Tabitha sees Peacebuilding’s work as absolutely essential to the communities in her neighborhood. We focus on issues of trauma awareness, racial healing, resilience, and restorative justice through a lens that prioritizes concepts such as truth-telling, acknowledging people’s humanity and stories, and repairing harm and meeting needs in a way that creates authentic justice. She believes communities are craving new approaches that facilitate, establish, and maintain community health in a way that focuses on developing and strengthening relationships instead of being expedient. In her opinion, we need a redirection towards authentically meeting needs and putting in the work to create long-term solutions. Resilience, trauma healing, and restorative justice develop deeper muscles and skills to be in relationship with one another in ways that don’t rush. “It’s not a binary track,” Tabitha says, “but the idea of creating an ecosystem of people and tools and systems. It’s not just investing in one system, but investing in the larger vision.” This vision builds community at the speed of trust. This is Peacebuilding.
Tabitha’s vision for her neighborhood includes providing opportunities for people to think deeper about how they can contribute—what they can offer, what skills they have, and what they care about—in a sustainable way. She imagines a community in which it is not just one group of people or one organization, but a collaborating collective that gives part of themselves to create something larger. She wants to develop more pathways for people to do that, including giving people time and resources to contribute to the world in a way that does not take away from their ability to care for themselves or their loved ones.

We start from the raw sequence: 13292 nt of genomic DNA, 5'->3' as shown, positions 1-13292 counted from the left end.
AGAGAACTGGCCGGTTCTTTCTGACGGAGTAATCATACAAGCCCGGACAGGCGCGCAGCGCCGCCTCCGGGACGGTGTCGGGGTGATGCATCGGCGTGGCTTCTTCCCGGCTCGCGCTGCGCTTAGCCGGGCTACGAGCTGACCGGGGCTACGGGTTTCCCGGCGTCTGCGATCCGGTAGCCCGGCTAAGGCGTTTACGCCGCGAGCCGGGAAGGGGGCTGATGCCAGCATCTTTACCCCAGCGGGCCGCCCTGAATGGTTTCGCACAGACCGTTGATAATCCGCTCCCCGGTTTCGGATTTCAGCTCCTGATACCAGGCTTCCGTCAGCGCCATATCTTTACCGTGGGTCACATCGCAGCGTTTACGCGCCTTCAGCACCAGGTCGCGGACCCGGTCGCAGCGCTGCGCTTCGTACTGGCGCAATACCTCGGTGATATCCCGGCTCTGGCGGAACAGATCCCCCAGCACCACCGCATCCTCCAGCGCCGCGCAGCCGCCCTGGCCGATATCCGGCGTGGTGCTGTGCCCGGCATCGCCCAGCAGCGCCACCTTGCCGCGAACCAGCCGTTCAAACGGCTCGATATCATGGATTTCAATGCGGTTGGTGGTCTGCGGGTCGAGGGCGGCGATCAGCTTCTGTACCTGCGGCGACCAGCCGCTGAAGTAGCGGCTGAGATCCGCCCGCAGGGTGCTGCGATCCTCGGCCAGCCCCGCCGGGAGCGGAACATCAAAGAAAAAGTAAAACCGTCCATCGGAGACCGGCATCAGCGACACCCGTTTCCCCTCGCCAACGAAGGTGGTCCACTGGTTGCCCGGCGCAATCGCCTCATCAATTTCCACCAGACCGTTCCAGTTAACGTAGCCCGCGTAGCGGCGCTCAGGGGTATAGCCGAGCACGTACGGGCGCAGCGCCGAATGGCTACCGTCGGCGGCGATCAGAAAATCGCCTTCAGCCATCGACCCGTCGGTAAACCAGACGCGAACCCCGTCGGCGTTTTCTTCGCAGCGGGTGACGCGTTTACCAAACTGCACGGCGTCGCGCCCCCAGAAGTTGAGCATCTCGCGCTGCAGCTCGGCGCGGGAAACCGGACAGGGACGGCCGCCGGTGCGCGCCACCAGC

Furthermore, Tabitha believes in the power of sharing—a simple act of giving something without being sure how the other person will use it. She seeks to meet each person on their path and does not believe that being dismissive or resigning to stay stuck in frustration are acceptable tactics. She says we must not allow our belief systems, indignation, or passion to preclude others in community from being seen and heard in a way that allows them to meet us on this journey. Nor does she believe that the end goal is homogeneity—instead, she believes in adapting and adjusting belief systems to practice deep listening and utilize informed, empathetic approaches towards the creation of genuine solutions that strengthen the whole neighborhood.
We are grateful for the peacebuilding leadership Tabitha shares and practices. We are glad to be on this journey with her, PPNA residents, and other Minneapolitans as together we transform trauma into nonviolent power to repair, restore, and renew Minneapolis peace by peace.
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